The World Series of Poker has turned into a tremendous property for ESPN over the years. It’s basically the sporting world’s version of the lottery, with a little bit more skill attached.
The plot works something like this. Guy you never heard of wins millions of dollars. He then quits his job to become a professional poker player.
All great stories.
Chris Moneymaker wins $2.5 million in the 2003 event after having his entry fee paid for by winning a $39 online tournament.
The following year, Greg Raymer, a fossil collector with strange holographic sunglasses, takes home $5 million and quits his job as a patent lawyer.
Producer and talent agent Jamie Gold wins what might go down as largest prize ever when he wins the $12 million prize in 2006. He eventually had to give some of that up after settling a lawsuit with a man who claimed Gold made an agreement prior to the event to split the prize.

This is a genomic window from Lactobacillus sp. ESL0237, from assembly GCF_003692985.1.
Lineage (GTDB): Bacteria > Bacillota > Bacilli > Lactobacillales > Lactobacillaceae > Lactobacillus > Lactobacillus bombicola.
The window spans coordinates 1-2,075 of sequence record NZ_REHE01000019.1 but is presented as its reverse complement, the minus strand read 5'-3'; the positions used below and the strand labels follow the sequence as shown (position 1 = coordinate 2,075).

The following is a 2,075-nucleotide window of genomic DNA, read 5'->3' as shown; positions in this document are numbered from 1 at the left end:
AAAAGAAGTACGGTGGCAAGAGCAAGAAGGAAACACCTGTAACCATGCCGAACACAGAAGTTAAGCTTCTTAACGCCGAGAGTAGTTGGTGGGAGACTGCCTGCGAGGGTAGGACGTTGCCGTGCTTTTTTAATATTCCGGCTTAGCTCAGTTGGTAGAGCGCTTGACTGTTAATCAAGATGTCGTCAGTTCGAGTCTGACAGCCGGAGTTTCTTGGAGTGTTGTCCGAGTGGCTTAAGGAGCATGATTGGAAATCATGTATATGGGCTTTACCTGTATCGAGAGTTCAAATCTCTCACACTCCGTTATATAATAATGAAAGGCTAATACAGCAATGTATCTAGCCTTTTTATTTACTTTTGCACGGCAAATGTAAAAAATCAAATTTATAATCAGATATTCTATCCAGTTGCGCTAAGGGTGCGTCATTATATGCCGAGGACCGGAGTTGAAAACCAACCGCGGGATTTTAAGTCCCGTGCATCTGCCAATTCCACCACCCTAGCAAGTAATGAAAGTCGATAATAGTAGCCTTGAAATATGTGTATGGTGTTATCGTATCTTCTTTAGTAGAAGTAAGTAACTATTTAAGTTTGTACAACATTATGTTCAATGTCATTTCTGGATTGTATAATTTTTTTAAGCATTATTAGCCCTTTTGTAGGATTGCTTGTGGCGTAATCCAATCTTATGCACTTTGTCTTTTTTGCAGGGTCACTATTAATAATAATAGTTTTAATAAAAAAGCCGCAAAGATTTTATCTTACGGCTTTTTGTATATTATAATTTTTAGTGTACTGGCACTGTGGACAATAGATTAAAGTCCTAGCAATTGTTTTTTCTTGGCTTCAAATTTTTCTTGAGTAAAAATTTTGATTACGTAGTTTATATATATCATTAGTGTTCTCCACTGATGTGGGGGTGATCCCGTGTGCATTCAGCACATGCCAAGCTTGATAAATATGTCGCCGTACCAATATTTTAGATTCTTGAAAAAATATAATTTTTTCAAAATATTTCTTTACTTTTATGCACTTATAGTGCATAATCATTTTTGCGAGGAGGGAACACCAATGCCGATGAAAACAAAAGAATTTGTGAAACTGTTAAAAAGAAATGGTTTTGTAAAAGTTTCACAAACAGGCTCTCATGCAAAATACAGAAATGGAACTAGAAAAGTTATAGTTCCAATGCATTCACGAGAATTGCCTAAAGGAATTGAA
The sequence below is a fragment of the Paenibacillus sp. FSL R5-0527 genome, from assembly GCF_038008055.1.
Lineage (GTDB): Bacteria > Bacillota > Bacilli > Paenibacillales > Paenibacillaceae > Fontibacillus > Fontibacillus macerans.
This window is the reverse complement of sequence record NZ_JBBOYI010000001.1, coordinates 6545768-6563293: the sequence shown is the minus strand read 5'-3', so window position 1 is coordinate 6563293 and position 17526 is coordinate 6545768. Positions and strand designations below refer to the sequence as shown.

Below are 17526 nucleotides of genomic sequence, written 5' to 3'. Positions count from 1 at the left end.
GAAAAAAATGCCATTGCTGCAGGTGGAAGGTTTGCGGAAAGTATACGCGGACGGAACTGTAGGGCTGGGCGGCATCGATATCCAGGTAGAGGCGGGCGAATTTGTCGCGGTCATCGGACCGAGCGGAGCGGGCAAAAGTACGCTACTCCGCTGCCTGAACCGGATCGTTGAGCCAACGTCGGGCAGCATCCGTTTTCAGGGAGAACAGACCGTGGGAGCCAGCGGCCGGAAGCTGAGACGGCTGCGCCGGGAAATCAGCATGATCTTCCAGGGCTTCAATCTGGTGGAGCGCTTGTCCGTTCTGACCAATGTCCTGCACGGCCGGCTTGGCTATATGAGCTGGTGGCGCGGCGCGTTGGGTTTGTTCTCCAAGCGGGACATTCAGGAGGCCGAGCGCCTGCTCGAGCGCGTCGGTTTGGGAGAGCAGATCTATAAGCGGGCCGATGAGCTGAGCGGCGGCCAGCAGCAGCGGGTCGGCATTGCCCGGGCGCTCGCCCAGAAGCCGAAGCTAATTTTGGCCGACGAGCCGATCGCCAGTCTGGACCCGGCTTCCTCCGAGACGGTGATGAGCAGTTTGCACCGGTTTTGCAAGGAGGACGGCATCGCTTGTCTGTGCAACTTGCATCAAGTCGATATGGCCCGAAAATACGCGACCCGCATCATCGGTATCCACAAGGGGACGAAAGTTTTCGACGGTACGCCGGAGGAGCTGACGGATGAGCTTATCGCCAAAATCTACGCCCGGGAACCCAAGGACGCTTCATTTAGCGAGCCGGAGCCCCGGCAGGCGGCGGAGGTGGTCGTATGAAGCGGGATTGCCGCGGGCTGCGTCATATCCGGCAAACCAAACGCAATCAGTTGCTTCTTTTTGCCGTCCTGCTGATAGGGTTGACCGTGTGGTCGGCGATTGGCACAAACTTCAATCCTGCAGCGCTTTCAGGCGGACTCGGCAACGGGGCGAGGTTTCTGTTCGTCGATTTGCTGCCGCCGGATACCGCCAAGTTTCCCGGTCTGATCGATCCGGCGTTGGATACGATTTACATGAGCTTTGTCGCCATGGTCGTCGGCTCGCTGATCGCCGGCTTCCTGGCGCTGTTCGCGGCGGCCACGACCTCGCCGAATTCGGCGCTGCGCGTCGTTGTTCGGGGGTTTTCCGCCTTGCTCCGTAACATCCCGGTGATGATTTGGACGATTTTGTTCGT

If the World Series of Poker or ESPN has any issue, it has been that the Cinderella story is getting old. But luckily, this year, all the cards will be in their favor.
The final table shaped up last night. It includes nine players, many of whom have good stories to tell. There’s Steven Bagleiter, a former head of corporate strategy for Bear Stearns and a self-employed logger from Oakland, Md.Page 1 of 2 | Next Page